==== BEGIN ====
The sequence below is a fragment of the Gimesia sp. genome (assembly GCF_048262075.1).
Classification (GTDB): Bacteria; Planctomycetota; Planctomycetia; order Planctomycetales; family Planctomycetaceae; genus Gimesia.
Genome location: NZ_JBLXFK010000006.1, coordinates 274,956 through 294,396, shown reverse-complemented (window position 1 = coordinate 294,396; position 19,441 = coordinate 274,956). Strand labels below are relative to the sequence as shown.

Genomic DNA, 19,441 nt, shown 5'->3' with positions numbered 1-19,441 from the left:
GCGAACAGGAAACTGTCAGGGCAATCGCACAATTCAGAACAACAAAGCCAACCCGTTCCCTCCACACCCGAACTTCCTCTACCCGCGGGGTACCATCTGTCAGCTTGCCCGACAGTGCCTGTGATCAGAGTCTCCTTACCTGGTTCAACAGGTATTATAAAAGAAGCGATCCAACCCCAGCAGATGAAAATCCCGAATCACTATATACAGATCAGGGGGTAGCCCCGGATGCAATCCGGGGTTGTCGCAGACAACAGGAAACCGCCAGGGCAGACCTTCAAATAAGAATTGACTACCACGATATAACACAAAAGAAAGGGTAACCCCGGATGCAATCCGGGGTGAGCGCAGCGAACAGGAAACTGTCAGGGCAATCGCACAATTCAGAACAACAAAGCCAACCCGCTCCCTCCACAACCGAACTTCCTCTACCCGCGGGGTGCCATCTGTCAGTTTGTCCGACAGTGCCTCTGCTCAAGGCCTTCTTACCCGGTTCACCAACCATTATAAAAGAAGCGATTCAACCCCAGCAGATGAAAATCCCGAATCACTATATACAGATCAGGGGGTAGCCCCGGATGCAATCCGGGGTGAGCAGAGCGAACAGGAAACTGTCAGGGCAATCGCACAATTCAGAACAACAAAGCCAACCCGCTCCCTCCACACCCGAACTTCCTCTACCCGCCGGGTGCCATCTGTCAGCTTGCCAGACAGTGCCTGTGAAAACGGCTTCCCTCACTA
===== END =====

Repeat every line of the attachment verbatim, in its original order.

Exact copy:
The sequence below is a fragment of the Gimesia sp. genome (assembly GCF_048262075.1).
Classification (GTDB): Bacteria; Planctomycetota; Planctomycetia; order Planctomycetales; family Planctomycetaceae; genus Gimesia.
Genome location: NZ_JBLXFK010000006.1, coordinates 274,956 through 294,396, shown reverse-complemented (window position 1 = coordinate 294,396; position 19,441 = coordinate 274,956). Strand labels below are relative to the sequence as shown.

Genomic DNA, 19,441 nt, shown 5'->3' with positions numbered 1-19,441 from the left:
GCGAACAGGAAACTGTCAGGGCAATCGCACAATTCAGAACAACAAAGCCAACCCGTTCCCTCCACACCCGAACTTCCTCTACCCGCGGGGTACCATCTGTCAGCTTGCCCGACAGTGCCTGTGATCAGAGTCTCCTTACCTGGTTCAACAGGTATTATAAAAGAAGCGATCCAACCCCAGCAGATGAAAATCCCGAATCACTATATACAGATCAGGGGGTAGCCCCGGATGCAATCCGGGGTTGTCGCAGACAACAGGAAACCGCCAGGGCAGACCTTCAAATAAGAATTGACTACCACGATATAACACAAAAGAAAGGGTAACCCCGGATGCAATCCGGGGTGAGCGCAGCGAACAGGAAACTGTCAGGGCAATCGCACAATTCAGAACAACAAAGCCAACCCGCTCCCTCCACAACCGAACTTCCTCTACCCGCGGGGTGCCATCTGTCAGTTTGTCCGACAGTGCCTCTGCTCAAGGCCTTCTTACCCGGTTCACCAACCATTATAAAAGAAGCGATTCAACCCCAGCAGATGAAAATCCCGAATCACTATATACAGATCAGGGGGTAGCCCCGGATGCAATCCGGGGTGAGCAGAGCGAACAGGAAACTGTCAGGGCAATCGCACAATTCAGAACAACAAAGCCAACCCGCTCCCTCCACACCCGAACTTCCTCTACCCGCCGGGTGCCATCTGTCAGCTTGCCAGACAGTGCCTGTGAAAACGGCTTCCCTCACTA